How To Use Infographics Effectively To Boost Your Social Media
According to one recent study, a massive 65% of brands currently use Infographics in their content marketing efforts to some degree. The format itself has become incredibly popular over the years, and with good reason: it’s a visually attractive, compelling and engaging way to take even complicated ideas and present them in a fun way that nearly anybody can understand.
Infographics are also very popular on social media sites like Facebook and Twitter, where they’re far more likely to be shared and “favorited” than other types of content. But at the same time, it’s critical to understand that the format alone isn’t enough to resonate with your target audience. It is absolutely possible to spend a lot of time and effort, only to wind up with a “bad” Infographic that people ignore because you forgot to play into a few of the basic principles that make them such a fun type of content to begin with.
The Key to Creating Better Infographics: Breaking Things Down
One of the most important steps you can take to effectively use Infographics to boost your social media presence actually takes place before the content creation process begins in earnest.
Soon after you get that core kernel of an idea for your Infographic, you need to develop that further into a theme that will act as the spine of what you’re about to build. Remember that while Infographics are visual in nature, they still present a lot of information to the reader in a relatively short amount of time. Especially if you’re designing a piece of collateral that is stats-heavy in nature, it will be easy for someone to feel overwhelmed if you’re pulling them in too many different directions. By picking a theme and sticking to it, you’ll naturally give yourself a framework that will keep you on track and that will help you realize what information is important and what isn’t, as interesting as it may be.
Once you’ve settled on your theme and you begin your research, anything that falls within the theme itself is a candidate for inclusion on your Infographic. Anything that exists outside of that theme probably shouldn’t be included, though you may be able to repurpose it for something else in the future.
If you’re having a hard time getting started and can’t really settle on a topic let alone a theme, don’t worry – there are a number of different sources of inspiration for you to draw from. Many Instagram tools exist that are perfect for topic research, for example. You can dive deep into the types of conversations that people are already having on social media and can even get a sense of real people’s opinions, all so that you can then step in and give your own unique take on the ideas at hand by way of an Infographic.
Just be sure that you’re picking a general topic that aligns well with the interests of your target audience in the first place. If that original idea isn’t something that will strike a chord with the members of your target audience, even the most aesthetically pleasing Infographic in the world isn’t going to generate the types of results that you’re after.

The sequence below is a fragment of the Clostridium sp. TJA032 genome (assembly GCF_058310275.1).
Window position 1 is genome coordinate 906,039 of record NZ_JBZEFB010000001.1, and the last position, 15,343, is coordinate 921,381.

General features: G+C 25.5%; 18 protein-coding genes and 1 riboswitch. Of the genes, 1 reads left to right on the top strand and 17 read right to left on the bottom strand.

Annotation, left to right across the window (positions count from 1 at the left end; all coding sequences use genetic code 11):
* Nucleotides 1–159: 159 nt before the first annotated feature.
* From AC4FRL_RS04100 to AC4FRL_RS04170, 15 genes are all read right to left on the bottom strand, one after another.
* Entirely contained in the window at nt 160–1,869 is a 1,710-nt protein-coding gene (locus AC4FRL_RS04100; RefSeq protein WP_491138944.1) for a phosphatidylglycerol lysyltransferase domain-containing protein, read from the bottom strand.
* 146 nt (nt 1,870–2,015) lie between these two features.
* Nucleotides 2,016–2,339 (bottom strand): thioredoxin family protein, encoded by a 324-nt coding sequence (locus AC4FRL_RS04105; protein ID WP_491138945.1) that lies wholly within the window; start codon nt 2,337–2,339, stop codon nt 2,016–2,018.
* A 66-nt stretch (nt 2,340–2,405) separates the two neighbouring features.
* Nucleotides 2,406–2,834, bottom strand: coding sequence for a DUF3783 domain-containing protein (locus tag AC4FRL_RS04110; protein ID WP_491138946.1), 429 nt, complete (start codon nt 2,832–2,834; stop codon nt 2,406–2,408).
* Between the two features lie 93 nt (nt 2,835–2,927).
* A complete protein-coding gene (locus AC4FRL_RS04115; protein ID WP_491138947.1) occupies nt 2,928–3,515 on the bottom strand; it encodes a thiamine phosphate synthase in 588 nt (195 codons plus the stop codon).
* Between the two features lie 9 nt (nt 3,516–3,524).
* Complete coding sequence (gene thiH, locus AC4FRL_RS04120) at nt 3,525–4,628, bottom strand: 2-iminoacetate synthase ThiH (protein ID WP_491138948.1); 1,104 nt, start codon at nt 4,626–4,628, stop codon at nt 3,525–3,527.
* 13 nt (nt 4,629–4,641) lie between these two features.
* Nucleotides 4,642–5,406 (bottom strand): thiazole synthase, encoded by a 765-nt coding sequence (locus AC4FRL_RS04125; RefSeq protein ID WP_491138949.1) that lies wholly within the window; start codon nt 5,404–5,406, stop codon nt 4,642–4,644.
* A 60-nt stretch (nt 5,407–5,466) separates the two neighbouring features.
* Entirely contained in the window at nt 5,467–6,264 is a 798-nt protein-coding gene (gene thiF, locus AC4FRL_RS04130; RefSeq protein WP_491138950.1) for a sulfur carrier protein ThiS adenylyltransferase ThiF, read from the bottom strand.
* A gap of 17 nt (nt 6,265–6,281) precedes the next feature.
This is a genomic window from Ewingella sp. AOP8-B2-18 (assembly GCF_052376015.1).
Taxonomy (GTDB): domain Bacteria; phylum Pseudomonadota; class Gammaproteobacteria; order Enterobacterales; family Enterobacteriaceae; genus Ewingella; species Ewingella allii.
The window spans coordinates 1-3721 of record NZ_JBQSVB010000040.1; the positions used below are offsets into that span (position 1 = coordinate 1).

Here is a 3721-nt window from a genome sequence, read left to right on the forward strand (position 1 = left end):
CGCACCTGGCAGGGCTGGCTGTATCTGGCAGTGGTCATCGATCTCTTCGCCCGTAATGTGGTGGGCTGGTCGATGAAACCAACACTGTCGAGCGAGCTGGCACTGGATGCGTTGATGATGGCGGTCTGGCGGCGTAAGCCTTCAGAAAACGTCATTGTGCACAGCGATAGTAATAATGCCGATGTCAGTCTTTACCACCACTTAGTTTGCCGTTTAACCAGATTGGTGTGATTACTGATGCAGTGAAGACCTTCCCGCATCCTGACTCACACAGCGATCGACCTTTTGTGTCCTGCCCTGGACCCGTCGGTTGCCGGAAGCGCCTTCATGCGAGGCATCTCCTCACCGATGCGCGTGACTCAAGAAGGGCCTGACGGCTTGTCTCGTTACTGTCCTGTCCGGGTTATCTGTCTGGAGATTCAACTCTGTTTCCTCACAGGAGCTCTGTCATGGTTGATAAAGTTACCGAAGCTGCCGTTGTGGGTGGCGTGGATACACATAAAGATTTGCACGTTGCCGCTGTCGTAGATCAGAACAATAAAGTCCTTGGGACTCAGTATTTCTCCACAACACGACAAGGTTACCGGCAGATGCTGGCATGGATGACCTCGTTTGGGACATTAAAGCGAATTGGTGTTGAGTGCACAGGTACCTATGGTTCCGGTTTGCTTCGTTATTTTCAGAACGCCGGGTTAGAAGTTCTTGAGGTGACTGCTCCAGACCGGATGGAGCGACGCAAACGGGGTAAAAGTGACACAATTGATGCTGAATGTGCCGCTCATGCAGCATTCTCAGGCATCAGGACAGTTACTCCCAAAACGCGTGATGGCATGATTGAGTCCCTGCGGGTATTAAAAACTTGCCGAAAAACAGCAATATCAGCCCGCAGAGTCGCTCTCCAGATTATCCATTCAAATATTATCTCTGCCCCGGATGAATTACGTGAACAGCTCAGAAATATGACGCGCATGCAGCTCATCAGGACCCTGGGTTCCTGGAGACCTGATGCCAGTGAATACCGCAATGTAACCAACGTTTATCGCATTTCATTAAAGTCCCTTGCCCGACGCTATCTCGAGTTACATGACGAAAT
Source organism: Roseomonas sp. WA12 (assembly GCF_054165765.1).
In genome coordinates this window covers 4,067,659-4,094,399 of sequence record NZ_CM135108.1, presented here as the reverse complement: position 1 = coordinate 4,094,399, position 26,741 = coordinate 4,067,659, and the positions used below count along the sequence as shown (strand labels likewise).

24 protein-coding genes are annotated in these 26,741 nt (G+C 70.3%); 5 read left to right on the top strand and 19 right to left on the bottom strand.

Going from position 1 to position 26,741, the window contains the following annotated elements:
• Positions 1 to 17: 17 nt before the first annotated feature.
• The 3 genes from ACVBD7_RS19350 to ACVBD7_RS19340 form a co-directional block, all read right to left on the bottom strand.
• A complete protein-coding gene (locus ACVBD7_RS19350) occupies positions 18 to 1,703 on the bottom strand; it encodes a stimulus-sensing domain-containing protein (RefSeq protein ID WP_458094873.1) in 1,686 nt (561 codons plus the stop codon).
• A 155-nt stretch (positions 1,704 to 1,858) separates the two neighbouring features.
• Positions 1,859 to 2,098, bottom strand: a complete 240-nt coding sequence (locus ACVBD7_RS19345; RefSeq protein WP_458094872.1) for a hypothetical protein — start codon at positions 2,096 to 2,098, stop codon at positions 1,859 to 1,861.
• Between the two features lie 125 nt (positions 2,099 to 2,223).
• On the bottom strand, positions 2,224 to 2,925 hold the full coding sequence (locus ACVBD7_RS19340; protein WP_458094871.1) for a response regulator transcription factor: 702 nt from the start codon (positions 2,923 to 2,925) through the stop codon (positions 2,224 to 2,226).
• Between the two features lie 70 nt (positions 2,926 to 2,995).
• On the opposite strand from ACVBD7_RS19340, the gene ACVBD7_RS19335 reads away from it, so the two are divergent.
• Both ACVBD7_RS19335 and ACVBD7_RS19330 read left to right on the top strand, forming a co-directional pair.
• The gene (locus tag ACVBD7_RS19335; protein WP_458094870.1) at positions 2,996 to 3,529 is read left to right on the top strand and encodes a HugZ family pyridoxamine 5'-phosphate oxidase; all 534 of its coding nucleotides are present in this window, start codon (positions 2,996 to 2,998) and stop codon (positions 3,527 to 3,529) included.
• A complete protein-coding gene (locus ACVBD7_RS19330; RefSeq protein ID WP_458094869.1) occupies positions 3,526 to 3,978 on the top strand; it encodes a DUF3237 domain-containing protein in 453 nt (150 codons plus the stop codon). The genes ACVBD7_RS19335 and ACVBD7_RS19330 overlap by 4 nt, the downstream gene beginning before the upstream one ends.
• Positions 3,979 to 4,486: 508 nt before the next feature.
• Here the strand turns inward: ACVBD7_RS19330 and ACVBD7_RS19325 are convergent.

It’s All About That Balance
While it’s absolutely true that Infographics are visual in nature, the format itself is actually every bit as much a science as it is an art, so to speak. That is to say, you’re not simply replacing text-based information with relevant visuals. You need to strike a delicate balance between graphics and relevant, high-value information and you need to do so as often as possible.
Think about it like this. These days, nobody wants to scroll through their social media feed and see a massive wall of text – that’s a great way to have their eyes glaze over almost immediately. But at the same time, nobody wants to see a collection of seemingly unrelated visuals that don’t appear to make any form of sense together. That will ring hollow, too – and completely waste the potential that the Infographic format is known for.
As you conduct your research to figure out exactly what “story” your Infographic is going to tell, separate everything into two categories – that which can be expressed exclusively visually and that which will need a bit of a text-based explanation. It’s okay if you wind up with more text than you thought you would, provided that it is absolutely necessary to unravel the “narrative” behind your Infographic in the most compelling way possible.
One column should not be overwhelmingly larger than the other. For the best results, they should be about equal – thus allowing you to find the perfect balance between visuals and text, ending in an Infographic that your followers will enjoy.
Finally, a word of warning. If you’re going to be also hosting your Infographic on a site like your blog, make sure you use the right type of compression to get the file size as small as possible without sacrificing quality. Most people will leave a website immediately if it loads too slowly, regardless of whether or not it has the content they were looking for. The JPG format is usually best and, as a bonus, it will make it easy to share that Infographic on sites like Facebook and Twitter, too.